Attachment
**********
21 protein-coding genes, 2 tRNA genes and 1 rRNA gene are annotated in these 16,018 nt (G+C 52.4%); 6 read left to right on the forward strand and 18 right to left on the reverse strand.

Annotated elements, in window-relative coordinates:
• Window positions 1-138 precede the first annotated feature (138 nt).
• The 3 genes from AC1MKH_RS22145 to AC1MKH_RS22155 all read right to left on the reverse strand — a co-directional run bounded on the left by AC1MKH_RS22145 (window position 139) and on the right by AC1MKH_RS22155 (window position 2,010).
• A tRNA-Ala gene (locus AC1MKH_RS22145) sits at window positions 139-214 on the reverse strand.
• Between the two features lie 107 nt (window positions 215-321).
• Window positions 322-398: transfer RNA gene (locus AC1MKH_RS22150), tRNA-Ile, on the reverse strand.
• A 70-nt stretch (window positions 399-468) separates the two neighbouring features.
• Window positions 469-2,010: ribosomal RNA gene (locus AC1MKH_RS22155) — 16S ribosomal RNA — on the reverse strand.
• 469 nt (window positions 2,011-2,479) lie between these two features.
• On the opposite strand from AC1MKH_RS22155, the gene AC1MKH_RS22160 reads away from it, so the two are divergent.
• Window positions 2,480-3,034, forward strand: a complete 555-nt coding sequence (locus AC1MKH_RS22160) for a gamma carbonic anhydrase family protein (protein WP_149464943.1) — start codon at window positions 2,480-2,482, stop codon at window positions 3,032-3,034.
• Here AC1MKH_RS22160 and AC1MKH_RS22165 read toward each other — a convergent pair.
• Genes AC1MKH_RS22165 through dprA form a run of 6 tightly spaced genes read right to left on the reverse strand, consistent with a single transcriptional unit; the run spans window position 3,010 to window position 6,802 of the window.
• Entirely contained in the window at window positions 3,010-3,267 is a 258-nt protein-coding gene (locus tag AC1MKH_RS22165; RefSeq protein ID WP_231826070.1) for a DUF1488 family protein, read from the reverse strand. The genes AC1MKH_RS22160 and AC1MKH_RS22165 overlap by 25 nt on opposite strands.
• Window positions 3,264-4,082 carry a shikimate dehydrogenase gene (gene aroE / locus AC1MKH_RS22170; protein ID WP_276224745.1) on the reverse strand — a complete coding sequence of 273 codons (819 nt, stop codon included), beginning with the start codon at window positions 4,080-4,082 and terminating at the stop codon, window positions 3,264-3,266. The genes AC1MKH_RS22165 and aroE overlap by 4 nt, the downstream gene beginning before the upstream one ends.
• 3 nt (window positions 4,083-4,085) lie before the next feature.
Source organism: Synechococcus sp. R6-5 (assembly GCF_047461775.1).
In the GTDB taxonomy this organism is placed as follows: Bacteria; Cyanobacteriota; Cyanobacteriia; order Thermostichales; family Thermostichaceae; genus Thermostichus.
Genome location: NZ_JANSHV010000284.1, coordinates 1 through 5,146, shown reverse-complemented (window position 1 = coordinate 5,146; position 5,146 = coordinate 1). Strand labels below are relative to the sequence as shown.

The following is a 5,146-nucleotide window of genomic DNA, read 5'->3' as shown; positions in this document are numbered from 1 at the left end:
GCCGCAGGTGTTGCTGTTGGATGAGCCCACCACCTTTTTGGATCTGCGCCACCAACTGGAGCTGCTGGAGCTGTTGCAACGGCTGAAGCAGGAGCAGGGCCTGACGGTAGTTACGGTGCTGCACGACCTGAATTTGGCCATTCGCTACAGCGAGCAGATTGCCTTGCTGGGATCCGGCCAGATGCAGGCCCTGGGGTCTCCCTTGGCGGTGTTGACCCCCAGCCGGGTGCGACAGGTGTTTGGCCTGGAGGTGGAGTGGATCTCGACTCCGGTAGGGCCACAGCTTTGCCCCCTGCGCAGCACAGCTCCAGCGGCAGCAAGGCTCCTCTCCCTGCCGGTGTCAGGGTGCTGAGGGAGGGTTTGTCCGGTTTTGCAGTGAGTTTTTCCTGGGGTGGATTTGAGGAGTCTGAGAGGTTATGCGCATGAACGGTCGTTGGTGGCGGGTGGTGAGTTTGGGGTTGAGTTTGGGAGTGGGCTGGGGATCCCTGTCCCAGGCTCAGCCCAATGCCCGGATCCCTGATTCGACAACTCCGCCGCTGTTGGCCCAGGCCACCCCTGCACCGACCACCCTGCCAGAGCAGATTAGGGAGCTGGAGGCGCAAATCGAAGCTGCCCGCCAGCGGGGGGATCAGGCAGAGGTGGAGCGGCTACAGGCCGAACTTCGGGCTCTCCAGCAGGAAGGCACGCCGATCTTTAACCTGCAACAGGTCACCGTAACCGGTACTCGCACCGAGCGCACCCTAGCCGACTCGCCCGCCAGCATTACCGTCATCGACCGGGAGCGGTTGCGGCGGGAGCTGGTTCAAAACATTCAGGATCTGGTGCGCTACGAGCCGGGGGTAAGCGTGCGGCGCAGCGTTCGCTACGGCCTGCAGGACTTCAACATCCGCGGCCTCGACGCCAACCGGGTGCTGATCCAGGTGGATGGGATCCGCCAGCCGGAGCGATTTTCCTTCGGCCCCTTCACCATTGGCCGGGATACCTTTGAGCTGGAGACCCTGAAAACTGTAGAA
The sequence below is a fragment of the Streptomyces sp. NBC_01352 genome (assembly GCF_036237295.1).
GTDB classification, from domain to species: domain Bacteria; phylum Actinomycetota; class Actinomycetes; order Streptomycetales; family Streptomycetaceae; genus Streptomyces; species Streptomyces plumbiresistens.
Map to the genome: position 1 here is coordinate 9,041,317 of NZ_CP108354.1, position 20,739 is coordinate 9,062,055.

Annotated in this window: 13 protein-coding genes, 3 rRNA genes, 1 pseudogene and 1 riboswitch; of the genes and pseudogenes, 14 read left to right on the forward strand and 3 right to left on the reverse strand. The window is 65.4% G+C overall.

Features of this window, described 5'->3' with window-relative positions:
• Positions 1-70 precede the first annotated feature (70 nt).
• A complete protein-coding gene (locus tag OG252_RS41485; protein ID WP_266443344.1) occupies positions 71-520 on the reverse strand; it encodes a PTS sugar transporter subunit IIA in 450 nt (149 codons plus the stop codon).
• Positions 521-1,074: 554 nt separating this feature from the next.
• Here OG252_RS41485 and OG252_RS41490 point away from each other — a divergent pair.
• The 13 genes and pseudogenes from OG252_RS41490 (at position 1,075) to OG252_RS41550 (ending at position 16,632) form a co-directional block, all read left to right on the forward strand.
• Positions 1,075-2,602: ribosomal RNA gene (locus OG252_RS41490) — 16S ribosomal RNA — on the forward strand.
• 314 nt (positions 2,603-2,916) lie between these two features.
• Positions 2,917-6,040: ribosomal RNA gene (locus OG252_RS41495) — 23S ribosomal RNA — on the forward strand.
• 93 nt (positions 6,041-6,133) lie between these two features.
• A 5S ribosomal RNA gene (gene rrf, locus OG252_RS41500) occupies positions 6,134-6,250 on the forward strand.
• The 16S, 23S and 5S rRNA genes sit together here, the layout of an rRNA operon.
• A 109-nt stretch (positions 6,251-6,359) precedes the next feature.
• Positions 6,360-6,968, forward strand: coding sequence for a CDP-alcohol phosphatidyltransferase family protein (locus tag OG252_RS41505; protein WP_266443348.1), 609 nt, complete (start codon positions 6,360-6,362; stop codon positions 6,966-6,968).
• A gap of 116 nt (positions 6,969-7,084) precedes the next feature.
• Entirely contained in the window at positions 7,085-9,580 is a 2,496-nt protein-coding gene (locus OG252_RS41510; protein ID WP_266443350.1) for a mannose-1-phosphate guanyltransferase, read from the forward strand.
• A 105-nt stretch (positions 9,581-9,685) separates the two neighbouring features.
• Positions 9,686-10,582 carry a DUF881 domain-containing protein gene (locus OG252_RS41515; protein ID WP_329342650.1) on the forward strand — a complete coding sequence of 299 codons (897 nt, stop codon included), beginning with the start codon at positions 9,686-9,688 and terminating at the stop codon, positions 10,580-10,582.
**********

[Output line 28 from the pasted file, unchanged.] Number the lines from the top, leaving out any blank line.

• Positions 1-70 precede the first annotated feature (70 nt).